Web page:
One Sunday morning in 1981, I came home from church and my soul was on fire. Not because anything exceptional had transpired during the 10:30 service, but because of the way my house smelled when I walked in the side door. My dad was making Indian dishes for the first time. Whatever was happening in that kitchen was weird and wild, and it twined into all my senses, drawing me toward the simmering pot and away from everything else I'd understood as food in my nine years on Earth thus far.
My mother had made most of our meals up to that point — dutifully, methodically and not unkindly, but as a means to an end, getting her husband and two daughters fed. Though she cares greatly for the communion of the dinner table, the artistry of its contents doesn’t especially concern her. It’s not a failing on her part at all — just a seed that had neither been planted nor encouraged to bloom by first-generation American parents who were grateful to have anything to eat at all.
The word "Friendsgiving" annoys me in ways I probably need to address with my therapist. It's not that I don't love a good portmanteau. It's that:
1. This isn't one (it doesn't roll off the tongue like "turducken" or "cronut" or "spork").
2. It's been awkwardly co-opted by advertisers.
3. It implies that a Thanksgiving celebrated just with friends is somehow not a real Thanksgiving.
Isa Chandra Moskowitz is the host of The Post Punk Kitchen and author of multiple vegan cookbooks, including her most recent, "Isa Does It: Amazingly Easy, Wildly Delicious Vegan Recipes For Every Day Of The Week." And yes, there are recipes if you scroll down.
Chances are you have a vegan in your life - a real dyed-in-the-natural-fiber-cruelty-free-wool vegan for whom all animal products are off limits. And perhaps that vegan is threatening a visit to your Thanksgiving table this year.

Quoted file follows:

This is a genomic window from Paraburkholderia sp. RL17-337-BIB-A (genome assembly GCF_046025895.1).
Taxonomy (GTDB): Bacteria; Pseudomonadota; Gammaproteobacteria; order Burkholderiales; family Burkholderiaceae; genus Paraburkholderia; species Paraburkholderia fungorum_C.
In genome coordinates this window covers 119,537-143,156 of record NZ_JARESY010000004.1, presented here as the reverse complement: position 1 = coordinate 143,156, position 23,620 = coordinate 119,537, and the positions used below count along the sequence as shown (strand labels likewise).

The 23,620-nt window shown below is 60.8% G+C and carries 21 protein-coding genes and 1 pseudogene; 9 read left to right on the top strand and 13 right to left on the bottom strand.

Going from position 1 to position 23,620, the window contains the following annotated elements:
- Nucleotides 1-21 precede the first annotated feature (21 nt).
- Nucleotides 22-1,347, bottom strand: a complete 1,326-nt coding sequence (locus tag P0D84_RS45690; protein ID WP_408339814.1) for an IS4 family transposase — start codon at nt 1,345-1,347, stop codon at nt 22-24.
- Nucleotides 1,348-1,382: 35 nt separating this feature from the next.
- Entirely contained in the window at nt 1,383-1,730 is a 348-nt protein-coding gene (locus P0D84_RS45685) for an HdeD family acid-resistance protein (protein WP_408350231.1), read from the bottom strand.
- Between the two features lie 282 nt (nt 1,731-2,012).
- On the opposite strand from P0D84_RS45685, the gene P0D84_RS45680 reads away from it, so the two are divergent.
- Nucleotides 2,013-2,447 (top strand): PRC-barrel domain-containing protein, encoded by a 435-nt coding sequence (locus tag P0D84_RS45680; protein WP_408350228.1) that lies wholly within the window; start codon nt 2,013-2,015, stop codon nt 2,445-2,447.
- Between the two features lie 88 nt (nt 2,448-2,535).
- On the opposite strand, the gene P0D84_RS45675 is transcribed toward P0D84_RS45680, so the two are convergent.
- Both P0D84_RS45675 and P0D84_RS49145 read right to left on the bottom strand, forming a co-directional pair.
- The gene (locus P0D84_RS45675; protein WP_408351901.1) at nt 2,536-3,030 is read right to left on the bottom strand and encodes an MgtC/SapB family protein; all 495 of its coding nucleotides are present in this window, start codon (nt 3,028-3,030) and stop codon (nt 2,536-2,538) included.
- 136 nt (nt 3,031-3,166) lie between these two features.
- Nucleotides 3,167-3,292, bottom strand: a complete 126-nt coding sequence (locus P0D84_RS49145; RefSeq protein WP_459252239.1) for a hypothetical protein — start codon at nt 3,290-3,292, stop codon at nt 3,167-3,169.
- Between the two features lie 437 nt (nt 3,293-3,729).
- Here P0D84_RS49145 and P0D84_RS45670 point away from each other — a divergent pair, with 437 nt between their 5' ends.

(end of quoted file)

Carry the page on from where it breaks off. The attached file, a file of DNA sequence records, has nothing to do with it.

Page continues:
Thanksgiving is stressful. Everyone knows that; the very history of it is stress. The original celebration was not what people had to eat, but that they had anything to eat at all. Maybe things aren’t as bad as all that today, but it can still be stressful when someone needs a special menu.
But one of the great things about vegan meals is that everyone can enjoy them. (Provided they don’t have a nut allergy, or a wheat allergy, or...well maybe we oughta just go out for Chinese food.)
If your first thought was an eye roll, or something along the lines of, “That’s their choice - I don’t have to cook for them,” or if you think they can get by on salad and cranberry sauce, well, honestly, don’t even invite them. Somewhere there’s a welcoming table where the lentils overfloweth, and they will take your vegan in.
But if you actually like them, maybe even love them, or if your loved one loves them, or if you want them in any way, shape, or form to have a great time as your guest, then read on.
We're highlighting local and regional bloggers we think you ought to know about. We can’t be everywhere at once, so we look to these passionate eaters, cooks and writers to keep us tapped into every facet of the food world. Consider this a way to get to know a blog’s taste buds, because, well, you should. And if Jamie Shupak's face seems familiar, it's because you may have seen the Emmy-nominated reporter delivering traffic news on NY1.
My rheumatoid arthritis used to be so bad in my hands - in particular my wrists and fingers - that I could barely cook. My knuckles were so inflamed they looked like giant red Gobstoppers. I'd still try, struggling to lift heavy pots and pans, prying open boxes and packages with my teeth, and most of the time I'd succeed. But it was exhausting, frustrating, and painful.
I grew up in a house where my mom cooked for my dad, two brothers and me almost every night of the week, so ordering in or going out all the time just didn't register with me. I've always loved the whole process of dinner time: from meal planning to grocery shopping, preparing and cooking, and then, naturally, eating. There's something so satisfying about creating a meal for someone you love.
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